Anti-Olympic groups are planning a large event in downtown Vancouver to coincide with Friday's opening ceremonies, and others are expected to follow throughout the ensuing 16 days of the Games.
Vancouver police have recently said they expect between 1,000 and 1,500 protesters in the first few days of the Olympics -- a significantly larger number than many had previously expected -- and protest organizers say they hope to exceed those figures.
But officials with the International Olympic Committee and the local organizing committee, known as VANOC, said they were confident protests will be peaceful and won't cause any major disruptions during the Games.
Gerhard Heiberg, a member of the IOC's executive board, said the committee has always been aware of the potential for protests during the Vancouver Olympics.
"I wouldn't call it concerns," Heiberg, who was also the chairman of the committee that evaluated Vancouver's bid for the Games in 2003, said at a news conference Monday.
"We have to accept protests and there will be some and fine, let's leave it. We are used to that."
The IOC raised the issue of protests with VANOC during a final briefing on Monday, but Heiberg said he was curious -- rather than concerned -- about what will happen.
Several protest organizers held their own news conference on Monday, saying they hope everyone from activist groups to union members to disaffected members of the public show up out to denounce the Games.
"I hope thousands of them come out if the press stops scaring people talking about the possibility of violence," said Bob Ages of the Council of Canadians. "I think it could be really big."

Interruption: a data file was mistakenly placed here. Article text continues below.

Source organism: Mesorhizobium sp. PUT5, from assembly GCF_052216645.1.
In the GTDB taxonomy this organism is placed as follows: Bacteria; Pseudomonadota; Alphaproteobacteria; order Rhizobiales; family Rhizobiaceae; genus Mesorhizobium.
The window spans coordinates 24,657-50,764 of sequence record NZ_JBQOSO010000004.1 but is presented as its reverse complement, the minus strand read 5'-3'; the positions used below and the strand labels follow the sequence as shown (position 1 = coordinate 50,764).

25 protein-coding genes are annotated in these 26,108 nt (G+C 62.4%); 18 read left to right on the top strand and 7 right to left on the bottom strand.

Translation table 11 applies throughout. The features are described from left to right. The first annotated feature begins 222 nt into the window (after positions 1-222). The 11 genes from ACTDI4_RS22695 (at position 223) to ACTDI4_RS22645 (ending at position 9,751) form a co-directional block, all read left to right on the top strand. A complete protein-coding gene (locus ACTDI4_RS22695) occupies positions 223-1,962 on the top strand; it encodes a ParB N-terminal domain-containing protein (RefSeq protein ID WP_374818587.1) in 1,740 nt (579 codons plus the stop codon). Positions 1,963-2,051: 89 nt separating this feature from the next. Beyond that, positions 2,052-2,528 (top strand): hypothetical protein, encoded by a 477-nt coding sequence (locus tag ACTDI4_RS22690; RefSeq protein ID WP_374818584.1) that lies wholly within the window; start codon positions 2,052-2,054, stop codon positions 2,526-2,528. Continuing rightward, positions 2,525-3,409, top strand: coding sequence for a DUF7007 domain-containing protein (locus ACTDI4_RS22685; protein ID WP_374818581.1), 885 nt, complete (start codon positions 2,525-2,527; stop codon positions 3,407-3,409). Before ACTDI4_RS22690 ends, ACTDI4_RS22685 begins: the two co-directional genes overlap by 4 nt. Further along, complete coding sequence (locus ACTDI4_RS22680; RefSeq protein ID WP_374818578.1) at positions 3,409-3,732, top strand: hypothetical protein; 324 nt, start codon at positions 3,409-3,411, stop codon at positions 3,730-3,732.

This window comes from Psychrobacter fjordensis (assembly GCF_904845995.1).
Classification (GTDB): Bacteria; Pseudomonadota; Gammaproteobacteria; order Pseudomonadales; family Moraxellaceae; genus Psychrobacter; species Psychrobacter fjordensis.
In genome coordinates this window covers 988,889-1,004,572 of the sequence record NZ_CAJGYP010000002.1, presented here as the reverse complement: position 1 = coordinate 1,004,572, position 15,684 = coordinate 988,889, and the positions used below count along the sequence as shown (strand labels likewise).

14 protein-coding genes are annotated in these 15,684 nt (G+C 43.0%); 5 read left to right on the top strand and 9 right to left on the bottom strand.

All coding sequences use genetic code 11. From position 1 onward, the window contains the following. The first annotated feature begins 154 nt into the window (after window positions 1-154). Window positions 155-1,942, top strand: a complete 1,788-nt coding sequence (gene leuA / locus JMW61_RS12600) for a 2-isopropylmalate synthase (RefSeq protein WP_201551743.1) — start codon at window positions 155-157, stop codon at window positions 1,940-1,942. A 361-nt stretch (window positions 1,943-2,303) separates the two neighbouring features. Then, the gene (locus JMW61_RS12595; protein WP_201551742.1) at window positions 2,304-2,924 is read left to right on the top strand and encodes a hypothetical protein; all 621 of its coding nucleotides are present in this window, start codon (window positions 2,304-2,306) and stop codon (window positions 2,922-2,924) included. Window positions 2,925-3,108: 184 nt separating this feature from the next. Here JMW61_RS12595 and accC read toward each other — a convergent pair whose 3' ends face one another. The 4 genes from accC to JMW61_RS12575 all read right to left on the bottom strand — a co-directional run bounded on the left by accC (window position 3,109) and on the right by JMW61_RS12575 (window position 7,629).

Police have insisted they will respect protesters' right to free speech, so long as they don't break the law or interfere with the rights of anyone else.
However, Olympic critics have complained the RCMP-led unit overseeing Olympic security has harassed activists by approaching them on the street and speaking with their neighbours and members of their families.
They also complain that protesters from outside the country have been stopped or questioned at the border, most recently this past weekend when Martin Macias Jr., an American who led a group opposed to Chicago's bid for the 2016 Games, was denied entry into Canada.
"The police have worked really hard to intimidate and discourage people from expressing themselves, so I hope they will be brave come the Olympics and realize we have nothing to fear if we have the numbers," said Alissa Westergard-Thorpe of the Olympic Resistance Movement.
The protest organizers said it will be up to the police, not them, to ensure protests remain peaceful.
For their part, police said they will set up so-called "safe assembly" areas for protests, rather than try to stop them.
The idea of creating areas where protesters could demonstrate safely was a key recommendation in a report into the 1997 APEC protests in Vancouver, when demonstrators were pepper sprayed, detained and strip searched. The event remains a stain on the reputation of the RCMP.
Protesters, however, have vowed not to use any area that police officially designated as a protest zone.
Friday's protest is planned for a lawn outside the Vancouver Art Gallery, a traditional demonstration space that Vancouver police said they plan to leave alone during the Olympics.
Westergard-Thorpe said anti-Olympic protesters don't plan to be violent.
"There's never been any violence associated with an anti-Olympic protest -- property damage that you might see in some cases is not violence," she said.
2010 Police State